Then there was the other friend, a delightful cuddle on whose lap I put my head and we read the great romances – Gone With The Wind, Far Pavilions, Thorn Birds; the sagas of Sheldon, Archer, Segal, Steele. A quirk she had which I never understood – reading the end of the book first!! Sacrilege, if there was any term for it! The anticipation of the end is always the most exciting part of the read, I debated. With the coolness that to her was second nature she bothered not to respond. I still have never ever tried to read an end before the rest of a story. The magic would be lost and I still wonder at her. The eternal romantic she found treasures we read, my head on her lap – one book in her hand and another in mine.

School ended and college began. Another girl became my concomitant to the bookstores in the neighbourhood. We shared the same name in addition to a quirkiness of the mind. We bonded over the stories we read and defied the seriousness of the world, laughter rang out and continues to over the love for books and the ridiculousness of the world. She is the one who brings out the ‘stupid’ in me and makes me realise that solemnity is actually a vice. To her I owe in friendship more, in madness even more.

There came a long period of lull, in which I read rather alone. Then came along a group so Drunk-on-books, sobriety suits them not. We read the woes of the world, dissect each aspect of writing and debate loudly on the author’s voice. We eat and drink with the passion we reserve only for the venerated written word. We each bring into the discussion a viewpoint that another has not thought of, a perspective brought on from another way of life. Each book we read and discuss enriches the experience of looking at it through multifarious lenses. The women in this group are erudite warriors whose reading choices make me break out of my comfort zone to read books I would never have picked up otherwise. They are also my biggest support system and champions.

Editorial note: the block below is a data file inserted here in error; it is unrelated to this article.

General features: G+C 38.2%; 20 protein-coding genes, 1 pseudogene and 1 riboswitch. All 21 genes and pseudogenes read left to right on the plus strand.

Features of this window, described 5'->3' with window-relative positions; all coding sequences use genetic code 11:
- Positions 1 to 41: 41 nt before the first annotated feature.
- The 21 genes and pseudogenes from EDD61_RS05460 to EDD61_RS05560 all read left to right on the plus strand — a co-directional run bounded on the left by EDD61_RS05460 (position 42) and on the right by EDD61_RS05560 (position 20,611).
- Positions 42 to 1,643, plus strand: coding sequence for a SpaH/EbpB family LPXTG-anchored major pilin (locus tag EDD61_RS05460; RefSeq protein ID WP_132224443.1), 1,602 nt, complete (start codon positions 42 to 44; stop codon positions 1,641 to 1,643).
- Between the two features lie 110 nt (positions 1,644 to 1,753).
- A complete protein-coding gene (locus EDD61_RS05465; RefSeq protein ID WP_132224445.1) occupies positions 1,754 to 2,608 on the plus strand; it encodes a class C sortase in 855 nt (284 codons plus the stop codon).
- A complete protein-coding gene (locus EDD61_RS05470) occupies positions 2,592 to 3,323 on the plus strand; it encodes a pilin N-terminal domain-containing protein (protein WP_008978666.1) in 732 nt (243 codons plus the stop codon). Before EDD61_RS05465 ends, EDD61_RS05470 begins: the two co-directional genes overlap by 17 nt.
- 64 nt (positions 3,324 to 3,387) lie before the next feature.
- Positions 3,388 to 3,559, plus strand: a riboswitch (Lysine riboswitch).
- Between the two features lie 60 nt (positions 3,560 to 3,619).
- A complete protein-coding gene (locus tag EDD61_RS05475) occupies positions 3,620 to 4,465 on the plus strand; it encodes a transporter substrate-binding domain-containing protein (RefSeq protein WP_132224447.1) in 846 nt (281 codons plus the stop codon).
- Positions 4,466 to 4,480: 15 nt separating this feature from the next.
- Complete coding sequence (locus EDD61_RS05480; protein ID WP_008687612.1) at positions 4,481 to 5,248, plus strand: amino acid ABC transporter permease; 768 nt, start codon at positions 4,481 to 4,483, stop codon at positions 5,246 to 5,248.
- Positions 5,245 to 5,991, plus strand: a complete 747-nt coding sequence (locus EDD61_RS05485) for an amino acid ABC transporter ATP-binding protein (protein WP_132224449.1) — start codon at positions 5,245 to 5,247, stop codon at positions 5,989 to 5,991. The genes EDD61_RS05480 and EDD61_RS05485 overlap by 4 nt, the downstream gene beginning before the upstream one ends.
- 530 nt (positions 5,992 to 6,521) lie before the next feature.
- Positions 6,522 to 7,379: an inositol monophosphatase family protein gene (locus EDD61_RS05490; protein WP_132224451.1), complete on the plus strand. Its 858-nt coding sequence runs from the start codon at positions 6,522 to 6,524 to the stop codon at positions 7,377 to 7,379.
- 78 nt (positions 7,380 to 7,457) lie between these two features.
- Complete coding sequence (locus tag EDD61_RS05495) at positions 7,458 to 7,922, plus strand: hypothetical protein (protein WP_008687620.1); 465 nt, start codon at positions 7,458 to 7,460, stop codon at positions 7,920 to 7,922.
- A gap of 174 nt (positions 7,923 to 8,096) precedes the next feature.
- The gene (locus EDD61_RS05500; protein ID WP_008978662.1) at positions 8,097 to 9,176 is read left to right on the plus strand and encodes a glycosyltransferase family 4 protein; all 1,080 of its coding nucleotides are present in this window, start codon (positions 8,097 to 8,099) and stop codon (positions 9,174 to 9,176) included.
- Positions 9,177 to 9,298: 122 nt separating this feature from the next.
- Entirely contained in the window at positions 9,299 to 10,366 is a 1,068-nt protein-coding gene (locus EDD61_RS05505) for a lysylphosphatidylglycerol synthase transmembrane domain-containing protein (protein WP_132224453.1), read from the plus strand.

Another group that enriches my reading experiences is one of women who live around me. Rocking grandmothers who redefine the maxims of age and women of my age who rewrite the expectations of stereotypes make up this sapient group. Again the discussions are designed well and structured to be deep and meaningful. A different experience which releases wisdom from the written words of so many authors stimulates my intellect. With laughter and encouragement the group grows, with love and companionship we support.

Quoting PG Wodehouse to end this post, “There is no surer foundation for a beautiful friendship than a mutual taste in literature.” And I have beautiful friends to share not only literature with, but my life with, too.